Let’s Deconstruct the Stereotype – Dr. Julia Wai-Yin So

In the 1960s, sociologist Harold Garfinkel founded a new field of inquiry called ethnomethodology. As such, Garfinkel uses the term indexing to describe how we depend on whatever information and experience we have to make sense of every social context. We call this social cues. For example, when a man in the US meets a person who is wearing a dress and a pair of high heels while carrying a lady’s purse, the man instantly concludes that this is a woman and therefore will instantaneously interact with this person according to the social etiquette between a man and a woman.

Garfinkel calls such mental exercise indexing. When we are unaware of social cues because we have not had interaction with members of a particular social group, we would depend on the common information available, whether true or not. This is when stereotyping comes into play.

What is stereotype? In general, it is an erroneous generalization of a certain social group. In another word, it is a belief. According to psychologist Gordon Allport’s 1950 world renown book, The Nature of Prejudice, belief is one of the two essential elements of prejudice. The other element is attitude which is closely influenced by belief. In this context, psychologists of recent decades reaffirm the influence of one’s belief and/or experience on attitude which in turn can have a powerful impact on one’s behaviors.

Most of the time, we do not see ourselves being prejudicial. However, we do tend to stereotype others, whether consciously or unconsciously. When we think of us stereotyping a particular social group, we might want to ask ourselves where that belief comes from. Did it come from our one negative personal experience with a member of a certain social group? Or were we socialized to believe in the stereotype of a particular social group?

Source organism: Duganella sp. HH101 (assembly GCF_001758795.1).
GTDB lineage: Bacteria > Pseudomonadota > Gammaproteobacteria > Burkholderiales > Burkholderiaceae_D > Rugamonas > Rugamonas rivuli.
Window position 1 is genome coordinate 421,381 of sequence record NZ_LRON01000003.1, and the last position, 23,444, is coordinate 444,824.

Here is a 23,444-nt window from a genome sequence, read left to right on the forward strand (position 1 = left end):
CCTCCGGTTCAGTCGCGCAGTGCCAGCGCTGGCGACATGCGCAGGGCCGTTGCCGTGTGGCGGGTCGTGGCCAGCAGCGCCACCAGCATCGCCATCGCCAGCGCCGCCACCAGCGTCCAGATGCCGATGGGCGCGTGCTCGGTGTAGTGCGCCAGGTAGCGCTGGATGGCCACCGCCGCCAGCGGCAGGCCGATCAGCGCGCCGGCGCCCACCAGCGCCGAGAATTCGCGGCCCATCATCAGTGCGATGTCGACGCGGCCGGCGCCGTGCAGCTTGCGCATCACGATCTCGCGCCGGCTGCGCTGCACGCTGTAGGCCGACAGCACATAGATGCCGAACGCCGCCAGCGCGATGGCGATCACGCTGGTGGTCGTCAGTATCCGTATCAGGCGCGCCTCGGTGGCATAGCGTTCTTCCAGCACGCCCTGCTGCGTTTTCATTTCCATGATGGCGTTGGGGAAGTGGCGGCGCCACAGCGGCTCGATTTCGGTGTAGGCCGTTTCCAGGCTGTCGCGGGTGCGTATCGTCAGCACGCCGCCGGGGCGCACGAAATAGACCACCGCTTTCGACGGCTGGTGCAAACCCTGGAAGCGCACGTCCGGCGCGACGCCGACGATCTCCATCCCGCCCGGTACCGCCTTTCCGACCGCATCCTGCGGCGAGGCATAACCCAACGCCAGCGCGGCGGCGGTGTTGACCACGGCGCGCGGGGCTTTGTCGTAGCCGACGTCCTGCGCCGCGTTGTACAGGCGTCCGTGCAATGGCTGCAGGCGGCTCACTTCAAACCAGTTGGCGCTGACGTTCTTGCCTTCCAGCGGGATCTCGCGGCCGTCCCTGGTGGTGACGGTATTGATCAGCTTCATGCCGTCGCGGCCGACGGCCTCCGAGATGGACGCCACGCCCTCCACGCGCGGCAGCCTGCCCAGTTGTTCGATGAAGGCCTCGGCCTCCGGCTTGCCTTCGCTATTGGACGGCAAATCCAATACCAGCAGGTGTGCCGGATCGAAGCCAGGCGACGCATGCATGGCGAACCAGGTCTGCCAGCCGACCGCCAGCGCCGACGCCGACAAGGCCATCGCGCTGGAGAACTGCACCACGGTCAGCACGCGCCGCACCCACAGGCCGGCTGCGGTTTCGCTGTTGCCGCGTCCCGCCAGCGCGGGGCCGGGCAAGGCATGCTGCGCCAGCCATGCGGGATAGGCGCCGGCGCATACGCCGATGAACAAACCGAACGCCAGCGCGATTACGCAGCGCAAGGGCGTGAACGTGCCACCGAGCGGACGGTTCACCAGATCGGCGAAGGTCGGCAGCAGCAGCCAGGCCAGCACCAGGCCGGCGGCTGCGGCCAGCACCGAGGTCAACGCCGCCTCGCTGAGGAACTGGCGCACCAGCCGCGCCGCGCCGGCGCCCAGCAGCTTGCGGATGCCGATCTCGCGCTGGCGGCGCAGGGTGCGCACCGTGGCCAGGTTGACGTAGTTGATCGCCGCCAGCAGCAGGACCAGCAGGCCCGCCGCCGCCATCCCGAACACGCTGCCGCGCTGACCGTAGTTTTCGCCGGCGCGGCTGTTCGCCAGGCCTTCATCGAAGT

While tracing the sources of our stereotype, we can apply the logic of inductive and deductive reasoning. Both are different ways of logical thinking that many of us use to reach to a conclusion. Inductive reasoning is reaching a conclusion using our observation or experience while deductive reasoning is using our belief to rationalize our conclusion. Following such logic, we can see that inductive stereotype originates from our personal experiences whereas deductive stereotype comes from our belief that has been socialized by our environment such as our family, our peers, the television, or the Internet. For example, my previous business partner, who was an African American, had double-crossed me in our business that led to my bankruptcy. Since then, I stopped doing business with African Americans because of my one bad experience with one African American. I concluded that all African Americans are dishonest people.